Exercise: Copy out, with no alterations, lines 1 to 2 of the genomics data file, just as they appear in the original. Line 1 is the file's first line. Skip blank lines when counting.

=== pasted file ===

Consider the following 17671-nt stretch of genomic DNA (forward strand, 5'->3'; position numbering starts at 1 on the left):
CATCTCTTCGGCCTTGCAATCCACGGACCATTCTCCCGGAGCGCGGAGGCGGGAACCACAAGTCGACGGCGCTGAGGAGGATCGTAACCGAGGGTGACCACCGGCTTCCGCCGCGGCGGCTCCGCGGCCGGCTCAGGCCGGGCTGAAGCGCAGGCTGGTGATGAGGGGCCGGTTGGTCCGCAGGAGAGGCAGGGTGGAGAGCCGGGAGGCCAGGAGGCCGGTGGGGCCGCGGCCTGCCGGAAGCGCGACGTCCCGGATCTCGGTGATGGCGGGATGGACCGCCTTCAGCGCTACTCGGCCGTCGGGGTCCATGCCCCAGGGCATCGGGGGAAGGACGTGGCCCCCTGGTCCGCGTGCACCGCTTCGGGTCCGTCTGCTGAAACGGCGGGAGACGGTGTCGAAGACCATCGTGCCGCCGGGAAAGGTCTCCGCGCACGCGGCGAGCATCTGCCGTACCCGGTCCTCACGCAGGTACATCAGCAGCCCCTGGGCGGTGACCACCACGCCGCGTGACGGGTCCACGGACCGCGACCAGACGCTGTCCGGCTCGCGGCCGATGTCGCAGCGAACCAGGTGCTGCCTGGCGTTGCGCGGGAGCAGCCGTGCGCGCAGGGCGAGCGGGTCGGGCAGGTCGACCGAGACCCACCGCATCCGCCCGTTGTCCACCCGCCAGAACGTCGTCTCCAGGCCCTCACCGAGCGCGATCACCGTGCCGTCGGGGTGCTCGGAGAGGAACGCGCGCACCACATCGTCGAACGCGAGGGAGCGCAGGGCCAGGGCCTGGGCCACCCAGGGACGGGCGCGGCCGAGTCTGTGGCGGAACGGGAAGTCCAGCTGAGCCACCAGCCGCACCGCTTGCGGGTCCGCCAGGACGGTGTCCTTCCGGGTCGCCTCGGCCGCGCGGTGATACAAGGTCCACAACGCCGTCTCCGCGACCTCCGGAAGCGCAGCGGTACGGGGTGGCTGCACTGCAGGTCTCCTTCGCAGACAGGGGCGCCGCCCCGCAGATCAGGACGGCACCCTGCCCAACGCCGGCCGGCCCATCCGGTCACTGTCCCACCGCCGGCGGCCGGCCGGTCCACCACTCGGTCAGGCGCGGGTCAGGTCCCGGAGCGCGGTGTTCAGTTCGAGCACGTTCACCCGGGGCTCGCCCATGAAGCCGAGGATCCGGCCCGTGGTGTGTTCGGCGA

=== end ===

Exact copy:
Consider the following 17671-nt stretch of genomic DNA (forward strand, 5'->3'; position numbering starts at 1 on the left):
CATCTCTTCGGCCTTGCAATCCACGGACCATTCTCCCGGAGCGCGGAGGCGGGAACCACAAGTCGACGGCGCTGAGGAGGATCGTAACCGAGGGTGACCACCGGCTTCCGCCGCGGCGGCTCCGCGGCCGGCTCAGGCCGGGCTGAAGCGCAGGCTGGTGATGAGGGGCCGGTTGGTCCGCAGGAGAGGCAGGGTGGAGAGCCGGGAGGCCAGGAGGCCGGTGGGGCCGCGGCCTGCCGGAAGCGCGACGTCCCGGATCTCGGTGATGGCGGGATGGACCGCCTTCAGCGCTACTCGGCCGTCGGGGTCCATGCCCCAGGGCATCGGGGGAAGGACGTGGCCCCCTGGTCCGCGTGCACCGCTTCGGGTCCGTCTGCTGAAACGGCGGGAGACGGTGTCGAAGACCATCGTGCCGCCGGGAAAGGTCTCCGCGCACGCGGCGAGCATCTGCCGTACCCGGTCCTCACGCAGGTACATCAGCAGCCCCTGGGCGGTGACCACCACGCCGCGTGACGGGTCCACGGACCGCGACCAGACGCTGTCCGGCTCGCGGCCGATGTCGCAGCGAACCAGGTGCTGCCTGGCGTTGCGCGGGAGCAGCCGTGCGCGCAGGGCGAGCGGGTCGGGCAGGTCGACCGAGACCCACCGCATCCGCCCGTTGTCCACCCGCCAGAACGTCGTCTCCAGGCCCTCACCGAGCGCGATCACCGTGCCGTCGGGGTGCTCGGAGAGGAACGCGCGCACCACATCGTCGAACGCGAGGGAGCGCAGGGCCAGGGCCTGGGCCACCCAGGGACGGGCGCGGCCGAGTCTGTGGCGGAACGGGAAGTCCAGCTGAGCCACCAGCCGCACCGCTTGCGGGTCCGCCAGGACGGTGTCCTTCCGGGTCGCCTCGGCCGCGCGGTGATACAAGGTCCACAACGCCGTCTCCGCGACCTCCGGAAGCGCAGCGGTACGGGGTGGCTGCACTGCAGGTCTCCTTCGCAGACAGGGGCGCCGCCCCGCAGATCAGGACGGCACCCTGCCCAACGCCGGCCGGCCCATCCGGTCACTGTCCCACCGCCGGCGGCCGGCCGGTCCACCACTCGGTCAGGCGCGGGTCAGGTCCCGGAGCGCGGTGTTCAGTTCGAGCACGTTCACCCGGGGCTCGCCCATGAAGCCGAGGATCCGGCCCGTGGTGTGTTCGGCGA